The Establishment of Golders Green Synagogue by Lynne Fertleman
ESTABLISHMENT OF A
As the Community grew, Rev Livingstone sought to establish a kosher butcher in the neighbourhood to enable the populace to observe the Jewish dietary laws more easily. Negotiations went on for four years between the Golders Green Community and the London Board for Affairs of Shechita.(58) The Committee had first approached them in December 1917. The Jewish Chronicle had helped in the publicity in the community’s requirements for a kosher butcher. In December 1917 there were approximately 200-250 families in the district.(59) A butcher, E Barnett & Co Ltd of Aldgate, was approached in January 1919(60) to open a branch in Golders Green. However, Barnetts were not convinced that there were enough clientele to warrant opening a shop in Golders Green and having made enquiries in respect of possible premises, they discovered that the rents were very high. Therefore, they needed more figures as to the numbers of customers to see if they should consider the matter further.(61)
Rev Livingstone did receive a number of other offers from butchers who were prepared to open a shop in the area provided suitable arrangements could be made. One of these was a Mr Jacob Gitlin. He was granted a Licence in May 1919.(62) but was unable to find a shop to suit his purposes. He found that the costs were high although he had seen two possible premises, they had leases of 14 and 16 years but their premiums were £500 and £600, which was too expensive.(63)
In order to combat the problem of the costs involved for the establishment of a kosher butcher, it was suggested by some of the butchers that it would help matters if they could be granted a licence to sell hindquarter meat as well.(64) However, due to a difficulty in finding someone prepared to open a kosher butcher in the area, it was requested that space be set aside in a non-Jewish butcher to sell kosher meat, under the supervision of a licensed Shomer. The Chief Rabbi approved this requested as an “emergency, temporary measure” in March 1920.(65) However, the London Board for Affairs of Shechita would not grant permission for this to go ahead as it was against their principles.(66)
The local Jewish community were upset that they were having difficulty in obtaining kosher meat. E Barnett & Co were prepared to deliver to the area if there was enough demand.(67)However, there were still problems because they were unable to deliver in time for the meat to be properly koshered and cooked for the mid-day meal.(68) There were very few people who had refrigerators, so it was impossible to keep the meat fit for the following day.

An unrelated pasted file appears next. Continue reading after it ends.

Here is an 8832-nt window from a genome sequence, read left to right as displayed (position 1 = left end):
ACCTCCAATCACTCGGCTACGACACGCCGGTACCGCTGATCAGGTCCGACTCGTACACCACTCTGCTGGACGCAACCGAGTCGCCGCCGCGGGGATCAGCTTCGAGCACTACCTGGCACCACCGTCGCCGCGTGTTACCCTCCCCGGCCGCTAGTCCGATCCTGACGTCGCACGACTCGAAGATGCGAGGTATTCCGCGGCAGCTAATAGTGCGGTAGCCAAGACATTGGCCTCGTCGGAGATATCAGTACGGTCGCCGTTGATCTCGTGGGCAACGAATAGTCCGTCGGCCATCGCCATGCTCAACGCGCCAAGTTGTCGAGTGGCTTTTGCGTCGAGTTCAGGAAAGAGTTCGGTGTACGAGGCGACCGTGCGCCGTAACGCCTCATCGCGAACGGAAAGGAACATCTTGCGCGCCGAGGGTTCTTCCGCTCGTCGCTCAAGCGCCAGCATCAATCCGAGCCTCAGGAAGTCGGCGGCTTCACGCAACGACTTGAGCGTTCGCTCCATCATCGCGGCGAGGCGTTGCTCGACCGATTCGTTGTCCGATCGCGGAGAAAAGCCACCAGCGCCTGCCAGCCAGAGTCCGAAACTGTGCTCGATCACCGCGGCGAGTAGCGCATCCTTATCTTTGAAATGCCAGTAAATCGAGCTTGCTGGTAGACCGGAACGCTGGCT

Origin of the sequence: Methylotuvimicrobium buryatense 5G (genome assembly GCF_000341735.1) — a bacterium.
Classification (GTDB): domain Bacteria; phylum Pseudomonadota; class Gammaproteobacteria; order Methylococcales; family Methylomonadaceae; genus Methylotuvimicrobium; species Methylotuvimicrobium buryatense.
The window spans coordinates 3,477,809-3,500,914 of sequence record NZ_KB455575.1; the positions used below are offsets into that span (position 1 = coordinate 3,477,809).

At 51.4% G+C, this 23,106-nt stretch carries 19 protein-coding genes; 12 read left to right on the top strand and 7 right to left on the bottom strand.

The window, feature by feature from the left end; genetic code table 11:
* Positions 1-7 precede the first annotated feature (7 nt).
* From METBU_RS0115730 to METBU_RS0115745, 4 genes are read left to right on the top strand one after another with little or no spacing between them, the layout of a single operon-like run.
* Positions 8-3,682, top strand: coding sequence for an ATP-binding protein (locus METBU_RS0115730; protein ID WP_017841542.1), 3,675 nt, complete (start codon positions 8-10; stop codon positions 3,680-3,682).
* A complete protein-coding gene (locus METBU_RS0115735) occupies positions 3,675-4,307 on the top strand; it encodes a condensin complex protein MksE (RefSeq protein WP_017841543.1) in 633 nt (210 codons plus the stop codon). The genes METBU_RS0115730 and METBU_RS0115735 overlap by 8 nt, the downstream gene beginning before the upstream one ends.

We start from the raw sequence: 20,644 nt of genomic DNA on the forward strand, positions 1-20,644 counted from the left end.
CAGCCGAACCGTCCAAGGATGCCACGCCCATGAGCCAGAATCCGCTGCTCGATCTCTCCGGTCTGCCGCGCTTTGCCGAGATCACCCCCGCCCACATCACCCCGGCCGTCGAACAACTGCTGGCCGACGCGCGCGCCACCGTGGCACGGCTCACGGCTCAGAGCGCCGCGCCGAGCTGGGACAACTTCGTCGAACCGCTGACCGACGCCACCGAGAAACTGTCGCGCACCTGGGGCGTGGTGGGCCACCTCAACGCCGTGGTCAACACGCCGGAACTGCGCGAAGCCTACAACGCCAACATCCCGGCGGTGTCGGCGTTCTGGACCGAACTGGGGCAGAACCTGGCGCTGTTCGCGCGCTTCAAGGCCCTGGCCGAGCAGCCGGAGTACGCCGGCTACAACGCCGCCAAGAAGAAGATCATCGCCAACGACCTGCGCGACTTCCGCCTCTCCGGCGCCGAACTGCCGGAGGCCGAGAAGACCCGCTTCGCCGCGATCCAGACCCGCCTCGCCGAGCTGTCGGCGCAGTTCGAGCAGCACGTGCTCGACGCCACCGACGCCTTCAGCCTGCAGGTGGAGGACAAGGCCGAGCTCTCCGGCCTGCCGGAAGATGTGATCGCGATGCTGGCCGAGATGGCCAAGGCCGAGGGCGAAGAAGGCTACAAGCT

Finally, on 23rd January 1922 a long established butcher, J Nathan Limited, opened a kosher butcher at 22 North End Road.
Reference (which also appears if you hold the cursor over the number of the note in the text):
(58) Ritual slaughter of kosher animals according to orthodox Jewish Law.
(59)Letter dated 28.12.1917 from Rev Livingstone and Mr Drage to the JC. ‘Box 1-3 Correspondence 1916-23’ folder ‘Correspondence 1917-23 - Butcher’.
(60)Letter dated 24.1.1919 from Rev Livingstone to E Barnett & Co. ‘Butcher’.
(61) Letter dated 30.3.1919 from E Barnett & Co to Rev Livingstone. ‘Butcher’.
(62) Letter dated 4.5.1919 from Rev Livingstone to Mr Goodman of the Shechita Board. ‘Butcher’.
(63) Letter dated 27.5.1919 from Mr Gitlin to (unknown) ‘Butcher’.
(64)In the UK it is now not possible to buy kosher meat from the hindquarter of the animal due to the fact that there are not enough qualified people to porge the meat. However, prior to the 1940’s there were some kosher butchers who were qualified in this skill.
(65) Letter dated 5.3.1920 from Chief Rabbi to Rev Livingstone.
(66) Letter dated 31.5.1921 from Board of Shechita to Rev Livingstone. ‘Butcher’.
(67) Letter from E.Barnett & Co to Rev Livingstone dated 2.9.1920 ‘Butcher’.
(68) Letter in the Jewish Chronicle 22.7.1921 from “a Golders Green Jewish Housewife”.
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